- 2012elections - 9/11 Special Coverage - aca - africanamericanalzheimers - aids - Alabama News Network - american - Awards & Expo - bees - bilingual - border - californiaeducation - Caribbean - cir - citizenship - climatechange - collgeinmiami - community - democrats - ecotourism - Elders - Election 2012 - elections2012 - escuelas - Ethnic Media in the News - Ethnicities - Events - Eye on Egypt - Fellowships - food - Foreclosures - Growing Up Poor in the Bay Area - Health Care Reform - healthyhungerfreekids - howtodie - humiliating - immigrants - Inside the Shadow Economy - kimjongun - Latin America - Law & Justice - Living - Media - memphismediaroundtable - Multimedia - NAM en Espaol - Politics & Governance - Religion - Richmond Pulse - Science & Technology - Sports - The Movement to Expand Health Care Access - Video - Voter Suppression - War & Conflict - 攔截盤查政策 - Top Stories - Immigration - Health - Economy - Education - Environment - Ethnic Media Headlines - International Affairs - NAM en Español - Occupy Protests - Youth Culture - Collaborative Reporting

Journalists in HK Fear Greater Repression

Posted: Jul 03, 2012


A new study by the Hong Kong Journalists Association shows that 60 percent of reporters working there fear a serious decline in media freedom under the new chief executive, reports the Sing Tao Daily.

Leung Chun-ying, with strong backing from Beijing, was sworn in Sunday, becoming Hong Kong’s third chief executive since British rule ended 15 years ago. He was chosen as chief executive in March, winning 689 votes from a 1,200-seat committee of business elites.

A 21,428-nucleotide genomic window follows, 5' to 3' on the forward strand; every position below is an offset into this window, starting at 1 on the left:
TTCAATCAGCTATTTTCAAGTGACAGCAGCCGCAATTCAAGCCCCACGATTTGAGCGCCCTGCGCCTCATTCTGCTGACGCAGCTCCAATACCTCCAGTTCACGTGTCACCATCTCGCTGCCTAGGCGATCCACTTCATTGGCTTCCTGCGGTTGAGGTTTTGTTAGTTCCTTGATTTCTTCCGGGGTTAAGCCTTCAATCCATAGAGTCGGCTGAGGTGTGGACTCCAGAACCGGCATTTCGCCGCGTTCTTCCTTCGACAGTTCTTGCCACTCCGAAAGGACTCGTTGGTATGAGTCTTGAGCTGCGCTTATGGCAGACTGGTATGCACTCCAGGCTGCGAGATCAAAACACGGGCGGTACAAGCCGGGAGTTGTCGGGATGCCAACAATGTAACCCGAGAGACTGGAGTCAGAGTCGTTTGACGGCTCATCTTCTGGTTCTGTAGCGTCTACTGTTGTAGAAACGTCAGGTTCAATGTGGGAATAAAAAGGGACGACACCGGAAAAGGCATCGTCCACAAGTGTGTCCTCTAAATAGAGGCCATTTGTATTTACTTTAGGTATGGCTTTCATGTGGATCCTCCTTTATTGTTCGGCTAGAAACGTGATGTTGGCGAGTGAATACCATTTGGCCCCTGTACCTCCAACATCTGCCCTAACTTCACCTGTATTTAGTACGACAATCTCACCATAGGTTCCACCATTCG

Leung comes in at a time of increasing unrest over economic disparities and resentment over the mainland’s perceived curbing of long-held freedoms. Thousands of protestors gathered last week to greet visiting Chinese President Hu Jintao, there to attend Leung’s swearing in ceremony.

According to the survey, more than 50 percent of reporters also believe the new government under Leung will apply greater pressure on local media. Respondents urged their officials to push for greater transparency and openness in dealings with Beijing.

Protestors rallied a second time Tuesday to denounce Leung, 57, as he toured the city to greet citizens and attend a public forum. Crowds taunted the new leader, saying his efforts to mingle with the crowd were useless given his unwillingness to acknowledge their concerns.

Choy Chi-Keung is a senior instructor with the Department of Government and Public Administration at Chinese University. He says Leung will never win over Hong Kong residents if he continues to rely solely on Beijing’s support.


Page 1 of 1

-->




Advertisement


ADVERTISEMENT


Just Posted

NAM Coverage

Civil Liberties

Why There Are Words

Aug 10, 2011